body clock


most weekday mornings start off nice and easy, with some reiki, meditation, music or a combination of the three. however, as the time creeps closer to nine a.m., the panicking commences. i have recently been tasked with coming to work a ‘little earlier … just in case there’s an emergency.’ at first i thought to myself, we are not saving lives and it’s kinda crazy that people find the need to make demands that go totally against another person’s body clock. by body clock, i mean some people rise with the sun (without the help of an alarm clock) and others (like me) have a hard time sleeping at night, hence the term night owl. punctuality has always been an issue for me. plus, i have never been a fan of rushing for anything, it’s important that i feel like my life is NOT being consumed by working for other people. yet the fact remains, i am currently working for some one and i must play by their rules. Suck it up Lala — at least you have a job to be late to!


while we’re on the subject of rules, i want to share a story about an occurrence last week with a police officer in a Brooklyn subway station. i wrote everything down after our brief interaction. Here are my notes:


C train – I swiped my Metrocard and immediately noticed a cop standing in the center of the staircase. When I am running late, which is often, I eat my breakfast before walking down onto the platform level — usually it’s a fuji apple or a bagel with some random spread or veggies on it.


When my brother first moved here, we foolishly jumped the turnstile at this very station. Seconds later, a cop approached us from this very same section of the staircase and promptly gave us a summons to appear in court. Of course, we weren’t carrying I.D. — at least that’s what we said. We never made it to court because we never gave our real names.


I knew exactly why that cop was standing there but since I’d just missed the train and had some time to kill, I approached the officer slowly, leaned in, and whispered, “is everything okay?”

He calmly responded, “Yes, everything’s okay.”

I pushed further, “are you sure? why are you standing here like this?”

“I’m here to make sure everything is safe, to protect you.”

“From kidnappers ..??” Playing along, I gave him my most quizzical look. “Is that why you are hiding?”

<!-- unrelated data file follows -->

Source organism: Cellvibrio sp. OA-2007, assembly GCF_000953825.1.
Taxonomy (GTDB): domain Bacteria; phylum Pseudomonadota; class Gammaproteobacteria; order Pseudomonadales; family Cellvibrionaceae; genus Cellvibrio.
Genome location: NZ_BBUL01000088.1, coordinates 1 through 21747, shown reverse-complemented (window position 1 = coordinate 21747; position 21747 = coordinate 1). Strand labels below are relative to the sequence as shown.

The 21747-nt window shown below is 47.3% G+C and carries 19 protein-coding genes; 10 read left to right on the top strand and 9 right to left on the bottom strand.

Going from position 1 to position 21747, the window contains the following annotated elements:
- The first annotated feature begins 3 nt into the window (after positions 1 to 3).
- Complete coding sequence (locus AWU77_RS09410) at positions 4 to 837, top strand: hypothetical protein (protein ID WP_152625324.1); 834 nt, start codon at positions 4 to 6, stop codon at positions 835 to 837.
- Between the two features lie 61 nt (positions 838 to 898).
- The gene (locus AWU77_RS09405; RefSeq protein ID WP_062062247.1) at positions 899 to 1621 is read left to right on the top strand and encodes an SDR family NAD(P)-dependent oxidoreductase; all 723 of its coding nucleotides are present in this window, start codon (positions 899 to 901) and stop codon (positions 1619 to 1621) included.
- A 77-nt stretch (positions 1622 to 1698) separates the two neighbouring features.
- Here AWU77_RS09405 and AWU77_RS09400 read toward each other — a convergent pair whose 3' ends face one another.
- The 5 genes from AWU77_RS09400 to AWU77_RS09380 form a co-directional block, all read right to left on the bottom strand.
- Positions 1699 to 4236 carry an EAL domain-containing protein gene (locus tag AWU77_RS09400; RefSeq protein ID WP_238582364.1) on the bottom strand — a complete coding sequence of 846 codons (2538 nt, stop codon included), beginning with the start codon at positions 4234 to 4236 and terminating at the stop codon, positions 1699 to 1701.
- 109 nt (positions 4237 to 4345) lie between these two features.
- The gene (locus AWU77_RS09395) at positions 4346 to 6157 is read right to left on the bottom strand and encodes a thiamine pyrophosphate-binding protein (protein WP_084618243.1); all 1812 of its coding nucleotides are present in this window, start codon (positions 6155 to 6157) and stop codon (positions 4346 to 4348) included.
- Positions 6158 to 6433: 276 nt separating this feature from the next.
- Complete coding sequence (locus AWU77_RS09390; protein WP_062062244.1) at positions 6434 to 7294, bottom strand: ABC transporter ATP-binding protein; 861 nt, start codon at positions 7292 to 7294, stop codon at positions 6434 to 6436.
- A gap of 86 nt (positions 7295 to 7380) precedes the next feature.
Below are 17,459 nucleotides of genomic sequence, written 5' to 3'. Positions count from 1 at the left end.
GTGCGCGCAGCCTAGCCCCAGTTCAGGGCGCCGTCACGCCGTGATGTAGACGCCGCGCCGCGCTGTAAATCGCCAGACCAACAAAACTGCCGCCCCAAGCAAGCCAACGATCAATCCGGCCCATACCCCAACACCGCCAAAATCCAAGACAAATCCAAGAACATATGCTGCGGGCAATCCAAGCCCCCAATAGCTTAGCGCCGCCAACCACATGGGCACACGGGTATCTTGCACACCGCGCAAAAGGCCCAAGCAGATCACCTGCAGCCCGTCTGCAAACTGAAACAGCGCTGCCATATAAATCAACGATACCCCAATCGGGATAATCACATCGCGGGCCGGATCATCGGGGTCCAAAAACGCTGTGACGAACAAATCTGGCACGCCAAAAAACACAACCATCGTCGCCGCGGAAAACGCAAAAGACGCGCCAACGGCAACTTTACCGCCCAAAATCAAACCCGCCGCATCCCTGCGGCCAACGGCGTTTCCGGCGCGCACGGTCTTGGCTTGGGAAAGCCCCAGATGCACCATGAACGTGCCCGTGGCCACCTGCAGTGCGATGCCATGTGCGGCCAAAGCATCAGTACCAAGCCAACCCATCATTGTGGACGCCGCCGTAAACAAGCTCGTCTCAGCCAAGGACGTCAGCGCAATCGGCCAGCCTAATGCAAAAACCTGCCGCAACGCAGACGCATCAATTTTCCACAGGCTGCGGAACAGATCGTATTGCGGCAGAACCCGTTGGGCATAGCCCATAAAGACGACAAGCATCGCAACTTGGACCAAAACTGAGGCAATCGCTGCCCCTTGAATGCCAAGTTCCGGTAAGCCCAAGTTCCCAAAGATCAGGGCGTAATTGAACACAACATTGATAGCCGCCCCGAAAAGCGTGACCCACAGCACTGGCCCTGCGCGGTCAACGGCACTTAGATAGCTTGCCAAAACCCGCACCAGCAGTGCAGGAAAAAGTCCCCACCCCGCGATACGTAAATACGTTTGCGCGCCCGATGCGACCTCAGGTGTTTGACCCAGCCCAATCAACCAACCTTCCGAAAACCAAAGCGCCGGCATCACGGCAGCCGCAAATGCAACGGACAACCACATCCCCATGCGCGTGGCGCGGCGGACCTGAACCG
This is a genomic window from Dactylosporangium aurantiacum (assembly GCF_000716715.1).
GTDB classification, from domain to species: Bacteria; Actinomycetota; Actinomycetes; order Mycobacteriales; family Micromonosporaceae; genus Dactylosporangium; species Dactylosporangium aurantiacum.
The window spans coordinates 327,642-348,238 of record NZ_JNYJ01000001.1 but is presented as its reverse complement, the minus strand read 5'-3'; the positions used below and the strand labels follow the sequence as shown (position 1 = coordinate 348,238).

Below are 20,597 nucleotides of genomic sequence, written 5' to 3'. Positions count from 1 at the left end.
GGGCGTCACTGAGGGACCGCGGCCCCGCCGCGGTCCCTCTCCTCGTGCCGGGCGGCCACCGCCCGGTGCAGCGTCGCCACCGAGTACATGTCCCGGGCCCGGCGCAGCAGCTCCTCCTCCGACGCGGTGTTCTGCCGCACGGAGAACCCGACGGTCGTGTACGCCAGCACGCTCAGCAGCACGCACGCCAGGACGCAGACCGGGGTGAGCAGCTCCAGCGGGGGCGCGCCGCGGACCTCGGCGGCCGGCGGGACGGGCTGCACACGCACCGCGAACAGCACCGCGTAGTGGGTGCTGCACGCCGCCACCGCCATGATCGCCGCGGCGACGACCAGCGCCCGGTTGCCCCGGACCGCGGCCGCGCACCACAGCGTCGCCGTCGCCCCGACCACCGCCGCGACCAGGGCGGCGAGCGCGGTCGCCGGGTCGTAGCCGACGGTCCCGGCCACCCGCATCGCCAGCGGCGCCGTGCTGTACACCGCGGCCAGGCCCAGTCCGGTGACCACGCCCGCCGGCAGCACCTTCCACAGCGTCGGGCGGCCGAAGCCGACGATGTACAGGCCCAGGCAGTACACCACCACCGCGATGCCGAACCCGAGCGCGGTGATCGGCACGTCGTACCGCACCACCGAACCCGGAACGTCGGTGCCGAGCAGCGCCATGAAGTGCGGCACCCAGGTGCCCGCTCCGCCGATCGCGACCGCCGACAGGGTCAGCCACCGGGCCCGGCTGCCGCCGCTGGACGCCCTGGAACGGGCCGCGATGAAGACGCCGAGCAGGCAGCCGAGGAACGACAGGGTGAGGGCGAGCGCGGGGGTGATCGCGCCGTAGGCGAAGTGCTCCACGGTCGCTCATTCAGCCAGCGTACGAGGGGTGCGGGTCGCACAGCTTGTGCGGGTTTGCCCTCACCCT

“Oh, well you know, if I stand here, I can see all angles of the station,” he fibbed.

“I can see everything from here, you should stand here.” I grinned.

“No, it’s better if I stand here,” he challenged.

That crazy whistle or ringing noise was activated to indicate the train’s near arrival. I moved in a little closer and purred, “Can I take your photograph?”

He raised his eyebrows, glanced upwards, and said, “the train is coming” in hopes that I would drop my question. Seeing that I was still standing over him, he responded by saying, “we’re not supposed to do that, I could get in trouble. They don’t like us to take photographs.”

“Whose “they?”

“The big guys, my boss — cause it may end up in the newspaper or on the internet.”

“Oh, I don’t work for any newspaper or internet, I’ll only take one,” then I held up my index finger to make my intention clear.

He hesitated, “If you didn’t already tell me … that would be different but now …”

Fumbling through my bag, I pulled out my camera gingerly. Speaking softly and quickly, “The train’s coming, stay still, I’ll be quick.” I switched my camera’s color mode to B&W then positioned it and made one photo.


Even though he failed to tell me the truth as to why he was hiding on the staircase — to fulfill his summons quota — I blurred his face to honor my word. I could never be a police officer or part of any military because I clearly have a hard time NOT breaking rules and pushing boundaries. I suppose we need both types: the rule breakers and the rule makers to make this thing called, civility, work.


Tonight, I am going to see Sufjan Stevens at the Beacon Theatre!!! YAY!! My second live performance this week … this past Tuesday I had the ultimate pleasure of seeing Brad Mehldau perform his latest album, Highway Rider, in its entirety at the Carnegie Music Hall. I totally love his work and think he’s brilliant.


And pick up a copy of this magnificent book by Ms. Isabel Wilkerson titled, The Warmth of Other Suns.

Giving thanks for the most gorgeous November weekend!

I love his beard!

Peace & smiles

*Lala*

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